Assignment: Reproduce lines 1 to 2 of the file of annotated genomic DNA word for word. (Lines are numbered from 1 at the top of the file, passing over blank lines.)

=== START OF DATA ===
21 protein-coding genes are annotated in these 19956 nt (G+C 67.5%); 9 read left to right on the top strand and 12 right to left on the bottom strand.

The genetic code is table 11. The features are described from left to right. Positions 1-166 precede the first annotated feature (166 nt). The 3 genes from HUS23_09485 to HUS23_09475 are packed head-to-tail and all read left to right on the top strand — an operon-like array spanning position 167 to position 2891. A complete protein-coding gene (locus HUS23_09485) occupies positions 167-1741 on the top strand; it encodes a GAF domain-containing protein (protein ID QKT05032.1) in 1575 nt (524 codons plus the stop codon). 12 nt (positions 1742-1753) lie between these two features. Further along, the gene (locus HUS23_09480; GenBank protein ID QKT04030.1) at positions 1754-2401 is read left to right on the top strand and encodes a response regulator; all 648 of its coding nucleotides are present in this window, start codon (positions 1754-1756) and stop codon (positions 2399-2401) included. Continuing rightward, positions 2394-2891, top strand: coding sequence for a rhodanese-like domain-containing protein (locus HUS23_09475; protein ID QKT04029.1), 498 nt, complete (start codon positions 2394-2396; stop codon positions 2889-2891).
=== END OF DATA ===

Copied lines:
21 protein-coding genes are annotated in these 19956 nt (G+C 67.5%); 9 read left to right on the top strand and 12 right to left on the bottom strand.

The genetic code is table 11. The features are described from left to right. Positions 1-166 precede the first annotated feature (166 nt). The 3 genes from HUS23_09485 to HUS23_09475 are packed head-to-tail and all read left to right on the top strand — an operon-like array spanning position 167 to position 2891. A complete protein-coding gene (locus HUS23_09485) occupies positions 167-1741 on the top strand; it encodes a GAF domain-containing protein (protein ID QKT05032.1) in 1575 nt (524 codons plus the stop codon). 12 nt (positions 1742-1753) lie between these two features. Further along, the gene (locus HUS23_09480; GenBank protein ID QKT04030.1) at positions 1754-2401 is read left to right on the top strand and encodes a response regulator; all 648 of its coding nucleotides are present in this window, start codon (positions 1754-1756) and stop codon (positions 2399-2401) included. Continuing rightward, positions 2394-2891, top strand: coding sequence for a rhodanese-like domain-containing protein (locus HUS23_09475; protein ID QKT04029.1), 498 nt, complete (start codon positions 2394-2396; stop codon positions 2889-2891).